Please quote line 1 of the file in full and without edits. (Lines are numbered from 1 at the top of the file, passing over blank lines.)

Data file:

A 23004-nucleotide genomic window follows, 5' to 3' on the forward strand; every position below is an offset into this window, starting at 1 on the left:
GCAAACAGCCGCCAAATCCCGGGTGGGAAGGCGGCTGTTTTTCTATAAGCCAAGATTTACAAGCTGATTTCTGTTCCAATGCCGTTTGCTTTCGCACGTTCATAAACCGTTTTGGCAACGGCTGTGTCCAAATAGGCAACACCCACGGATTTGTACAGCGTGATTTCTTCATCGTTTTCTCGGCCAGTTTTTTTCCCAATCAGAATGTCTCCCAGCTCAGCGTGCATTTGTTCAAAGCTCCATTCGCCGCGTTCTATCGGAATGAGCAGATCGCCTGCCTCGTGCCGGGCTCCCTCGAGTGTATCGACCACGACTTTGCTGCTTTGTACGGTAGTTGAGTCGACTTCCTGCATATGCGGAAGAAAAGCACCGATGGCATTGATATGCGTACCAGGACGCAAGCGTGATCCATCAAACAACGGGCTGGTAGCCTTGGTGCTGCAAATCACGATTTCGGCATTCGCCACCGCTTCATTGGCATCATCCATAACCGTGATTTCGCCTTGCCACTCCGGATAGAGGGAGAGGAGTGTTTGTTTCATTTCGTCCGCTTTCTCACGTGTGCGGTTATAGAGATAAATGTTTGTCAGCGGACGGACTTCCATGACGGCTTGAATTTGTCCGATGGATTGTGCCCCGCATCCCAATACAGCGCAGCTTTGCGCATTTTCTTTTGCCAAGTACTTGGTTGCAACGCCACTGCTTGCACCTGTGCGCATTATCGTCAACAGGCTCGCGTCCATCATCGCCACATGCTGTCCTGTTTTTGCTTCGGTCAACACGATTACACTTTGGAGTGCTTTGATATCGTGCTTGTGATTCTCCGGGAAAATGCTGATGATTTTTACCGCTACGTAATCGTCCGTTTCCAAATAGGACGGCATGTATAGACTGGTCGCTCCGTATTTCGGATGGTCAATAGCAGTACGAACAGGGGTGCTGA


A 23004-nucleotide genomic window follows, 5' to 3' on the forward strand; every position below is an offset into this window, starting at 1 on the left: